ExxonMobil is employing natural gas for Bitcoin mining

Sahana Kiran
Source – EnergyCapitalMedia

Bitcoin mining has been a controversial topic. From its massive energy consumption to noise pollution created by mining equipment, it emerges as an issue to many. The exorbitant energy usage of BTC mining is a topic that is often debated. As a result, firms across the globe have been trying to employ sustainable ways of mining the world’s largest cryptocurrency. In a similar attempt, ExxonMobil, a US-based energy producer announced that has been running a pilot program that uses energy from excess gas to power mining rigs.

ExxonMobil is reportedly looking to expand its program into four other countries. This Bitcoin pilot program employs excess gas from oil wells across North Dakota. As part of a partnership with Crusoe Energy, the pilot uses around 18 million cubic feet of natural gas every month.

Additionally, the pilot program was launched back in January 2021 and has visibly been working out for the firm.

The lack of pipelines often leads to excess gas being burned or flared. However, the latest program allow Bitcoin miners to make use of it. Exxon’s spokeswoman, Sarah Nordin affirmed that the latest initiative was carried out to minimize flaring volumes. She added,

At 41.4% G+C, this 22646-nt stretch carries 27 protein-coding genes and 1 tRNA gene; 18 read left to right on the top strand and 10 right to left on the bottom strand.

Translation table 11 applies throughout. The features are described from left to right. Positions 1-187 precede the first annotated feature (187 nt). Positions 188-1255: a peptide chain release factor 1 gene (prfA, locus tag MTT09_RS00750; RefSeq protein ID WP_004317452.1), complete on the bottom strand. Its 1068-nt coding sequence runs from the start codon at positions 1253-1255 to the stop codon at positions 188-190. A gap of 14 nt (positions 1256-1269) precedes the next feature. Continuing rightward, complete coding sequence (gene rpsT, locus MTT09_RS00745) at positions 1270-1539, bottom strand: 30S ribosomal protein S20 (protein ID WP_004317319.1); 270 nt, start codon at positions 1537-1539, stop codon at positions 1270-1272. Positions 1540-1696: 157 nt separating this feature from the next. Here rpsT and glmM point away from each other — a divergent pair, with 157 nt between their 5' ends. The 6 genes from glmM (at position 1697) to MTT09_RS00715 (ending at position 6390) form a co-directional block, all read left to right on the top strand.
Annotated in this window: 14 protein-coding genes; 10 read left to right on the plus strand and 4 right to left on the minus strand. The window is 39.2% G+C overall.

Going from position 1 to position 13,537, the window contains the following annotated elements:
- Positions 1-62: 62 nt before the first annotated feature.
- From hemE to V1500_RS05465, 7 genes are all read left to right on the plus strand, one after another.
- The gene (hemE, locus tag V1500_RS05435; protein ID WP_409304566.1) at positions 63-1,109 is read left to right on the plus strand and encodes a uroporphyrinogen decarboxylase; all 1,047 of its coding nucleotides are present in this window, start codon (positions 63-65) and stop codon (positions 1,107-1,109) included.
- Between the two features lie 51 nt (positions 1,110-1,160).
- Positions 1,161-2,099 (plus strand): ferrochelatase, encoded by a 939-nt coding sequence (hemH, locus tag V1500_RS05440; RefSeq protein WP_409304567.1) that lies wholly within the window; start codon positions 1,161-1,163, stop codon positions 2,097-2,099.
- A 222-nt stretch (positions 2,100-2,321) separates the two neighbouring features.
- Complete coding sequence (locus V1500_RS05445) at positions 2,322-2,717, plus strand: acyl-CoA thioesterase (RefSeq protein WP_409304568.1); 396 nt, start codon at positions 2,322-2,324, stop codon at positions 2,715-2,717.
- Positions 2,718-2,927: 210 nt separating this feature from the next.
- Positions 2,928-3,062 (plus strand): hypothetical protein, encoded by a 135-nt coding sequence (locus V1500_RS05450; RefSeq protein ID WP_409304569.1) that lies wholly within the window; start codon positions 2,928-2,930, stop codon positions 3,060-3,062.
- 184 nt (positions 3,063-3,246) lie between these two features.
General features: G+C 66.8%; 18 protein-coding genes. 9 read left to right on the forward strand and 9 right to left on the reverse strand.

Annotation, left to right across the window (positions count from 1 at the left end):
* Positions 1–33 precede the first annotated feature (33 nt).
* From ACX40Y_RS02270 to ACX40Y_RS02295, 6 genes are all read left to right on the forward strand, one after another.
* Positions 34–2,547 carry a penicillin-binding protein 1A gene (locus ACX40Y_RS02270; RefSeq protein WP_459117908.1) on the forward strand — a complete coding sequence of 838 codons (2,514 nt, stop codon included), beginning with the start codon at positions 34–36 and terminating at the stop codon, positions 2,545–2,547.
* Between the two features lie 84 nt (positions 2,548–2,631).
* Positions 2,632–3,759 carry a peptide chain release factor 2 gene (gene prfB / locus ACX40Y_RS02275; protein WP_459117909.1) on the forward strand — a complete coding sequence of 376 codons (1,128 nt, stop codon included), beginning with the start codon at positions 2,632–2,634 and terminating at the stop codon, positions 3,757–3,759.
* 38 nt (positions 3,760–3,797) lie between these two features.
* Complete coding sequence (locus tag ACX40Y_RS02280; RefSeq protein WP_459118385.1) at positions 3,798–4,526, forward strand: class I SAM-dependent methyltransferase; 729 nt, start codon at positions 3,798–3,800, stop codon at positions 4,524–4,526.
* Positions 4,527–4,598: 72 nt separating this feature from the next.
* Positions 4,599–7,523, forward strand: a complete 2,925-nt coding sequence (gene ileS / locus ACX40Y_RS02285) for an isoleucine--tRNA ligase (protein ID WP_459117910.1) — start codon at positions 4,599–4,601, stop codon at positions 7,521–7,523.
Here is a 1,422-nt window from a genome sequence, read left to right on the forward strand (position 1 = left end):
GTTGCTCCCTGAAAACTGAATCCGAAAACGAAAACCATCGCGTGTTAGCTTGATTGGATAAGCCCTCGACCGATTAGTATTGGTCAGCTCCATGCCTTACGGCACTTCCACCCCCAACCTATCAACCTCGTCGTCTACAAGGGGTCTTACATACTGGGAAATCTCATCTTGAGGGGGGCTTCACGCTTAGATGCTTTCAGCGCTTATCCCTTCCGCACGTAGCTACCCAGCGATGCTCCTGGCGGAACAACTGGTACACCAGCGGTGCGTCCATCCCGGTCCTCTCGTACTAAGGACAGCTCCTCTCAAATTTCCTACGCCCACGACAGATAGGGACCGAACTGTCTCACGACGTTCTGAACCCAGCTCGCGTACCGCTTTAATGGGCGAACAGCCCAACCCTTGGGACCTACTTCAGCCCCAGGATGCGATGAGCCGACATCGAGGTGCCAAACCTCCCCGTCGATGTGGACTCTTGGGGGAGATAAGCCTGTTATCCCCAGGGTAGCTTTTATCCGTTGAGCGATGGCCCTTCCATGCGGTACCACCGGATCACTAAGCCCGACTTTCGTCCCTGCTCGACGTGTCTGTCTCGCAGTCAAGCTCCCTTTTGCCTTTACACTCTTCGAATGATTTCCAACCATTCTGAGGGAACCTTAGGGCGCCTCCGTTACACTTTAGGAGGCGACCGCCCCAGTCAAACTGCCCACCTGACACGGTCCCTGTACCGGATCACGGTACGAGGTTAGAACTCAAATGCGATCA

“We continuously evaluate emerging technologies aimed at reducing flaring volumes across our operations.”

Additionally, burning or flaring excess gas can quite often pose hazardous to the environment. Therefore, energy-producing firms could be eyeing the Bitcoin mining industry to remain in the good books of environmental activists.

Bitcoin’s price takes off

The entire crypto market was painted green. Bitcoin was leading the way. The largest cryptocurrency seemed to be inching closer to $45K. During press time, BTC was trading for $43,956.93 with a 2.77 percent surge over the last 24-hours.

Furthermore, the last couple of months have been bumpy for Bitcoin. From dropping down to $34K to struggling to form prominent support at $40K, BTC was drowning in volatility.